Coaching Volleyball Magazine October / November 2015 - Page 24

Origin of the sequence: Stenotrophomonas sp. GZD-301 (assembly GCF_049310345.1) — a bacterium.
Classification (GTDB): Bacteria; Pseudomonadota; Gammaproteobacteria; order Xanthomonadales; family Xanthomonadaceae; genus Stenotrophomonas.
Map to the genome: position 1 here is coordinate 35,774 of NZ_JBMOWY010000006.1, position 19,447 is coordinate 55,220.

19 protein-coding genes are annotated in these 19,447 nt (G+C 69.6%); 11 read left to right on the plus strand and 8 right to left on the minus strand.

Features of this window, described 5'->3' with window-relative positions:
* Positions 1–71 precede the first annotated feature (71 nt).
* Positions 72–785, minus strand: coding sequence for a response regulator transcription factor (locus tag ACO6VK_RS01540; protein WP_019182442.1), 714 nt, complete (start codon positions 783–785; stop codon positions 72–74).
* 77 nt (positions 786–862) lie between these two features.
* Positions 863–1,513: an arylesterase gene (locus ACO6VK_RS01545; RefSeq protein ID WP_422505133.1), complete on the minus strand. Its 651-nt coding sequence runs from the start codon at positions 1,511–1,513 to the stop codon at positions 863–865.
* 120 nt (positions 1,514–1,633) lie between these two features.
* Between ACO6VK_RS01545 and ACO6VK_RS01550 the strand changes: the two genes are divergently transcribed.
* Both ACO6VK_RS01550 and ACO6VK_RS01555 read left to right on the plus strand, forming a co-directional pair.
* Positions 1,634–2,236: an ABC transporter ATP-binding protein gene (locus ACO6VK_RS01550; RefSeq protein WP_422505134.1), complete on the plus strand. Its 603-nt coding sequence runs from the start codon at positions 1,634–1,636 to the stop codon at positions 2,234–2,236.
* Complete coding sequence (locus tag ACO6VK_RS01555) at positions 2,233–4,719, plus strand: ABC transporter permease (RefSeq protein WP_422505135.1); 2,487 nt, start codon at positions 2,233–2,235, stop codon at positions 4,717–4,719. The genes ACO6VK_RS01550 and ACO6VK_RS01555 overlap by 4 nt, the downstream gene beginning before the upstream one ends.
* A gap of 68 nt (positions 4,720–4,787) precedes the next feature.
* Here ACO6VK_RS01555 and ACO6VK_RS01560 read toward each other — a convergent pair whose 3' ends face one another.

CLUB CORNER The Cure for PTSD (Play Time Stress Disorder) Leon Blazer, Club Co-Director, Upward Stars Houston - West Owner, Blazer Media Recruiting Videos I suggestions, I in no way am taking anyone’s situation lightly. But year after year I find that I have relatively few problems with the playing time issues. It can be done. Here are some key points to developing a strategy to avoid PTSD. to win a match, then they can alter the PT a bit. But if a player does not play in an entire match, they have to be in the game for the next match. Parents are told to define success in the individual growth vs. the W-L column. c. Completely Equal Play Time – This model is mostly for strictly developmental teams that operate outside the normal club structure. Teams rotate as they normally would in a game, but the player from LB rotates to the back of the bench, and the person in front of the bench rotates to LF. Or they can rotate out after being a server, or however you define it. It doesn’t follow normal subbing rules, so it is strictly for those teams and the tournaments that allow those rules for that level. 1. You have to have a clearly defined playing time philosophy. You cannot tell a kid and her parents that she isn’t going to play all weekend if you haven’t established your team as a “Non-equal Playing Time Team.” Here is how I define each type. a. Non-equal PT Team/Competitive – I reserve this for my non-developmental teams. Most of the teams in my club fall under this heading. I tell the parents that it is an “Equal Practice” and “Equal Opportunity” team, but not equal game time. The goal of the team is to win every game that it has the chance to win. b. Somewhat Equal Play Time – I lean more toward this model with my local/developmental teams. I tell the coaches that if they have a chance CHRIS FAHEY, TPTK MEDIA hear it often amongst my coaching colleagues. The constant battle coaches have with players, parents and administrators over how to deal with playing time. Most parents claim to have an unbiased opinion but we all know the truth behind their motives when they call for that dreaded parent-coach meeting. They see all the faults in the other kids and only the good plays of their own daughter. When you bring up the missed serve on game point, the response is “Well, she made the rest of her serves” or “She was looking to you for direction and you weren’t paying attention.” I’d like to think if the roles were reversed, I would be the model parent … right? My daughter is 16 months old and I can only hope that she takes up this great sport. I’d like to think that I could be the perfect team parent and not offer up unsolicited advice from my “expert” perspective. I’ll have a follow-up to this in January 2031 issue. The challenge to create a positive playing time culture is no easy task. And no situation is the same, so in offering up these 22 | October/November 2015 | COACHING VOLLEYBALL 2. Give the kids defined roles. One thing I have found that is really discouraging to a kid is not knowing what the heck they are supposed to do. They sit there with no anticipation or excitement for their chance to use their skills (even limited ones) to contribute to the team. I have called kids everything from serving specialist to supreme hustler to great motivator, to tip coverage master. I used a rotation and a half to prepare my Tip Coverage Master to tell her exactly what to look for (and just stand behind the block). You will find that a player who is happy about her role, even if diminished, will show that joy to her parents and they will be less inclined to bend your ear over PT. I had another team that I was helping out with. They were struggling to pull ahead against a team they were slightly better than. The coach was asking me what to do with a kid who hadn’t been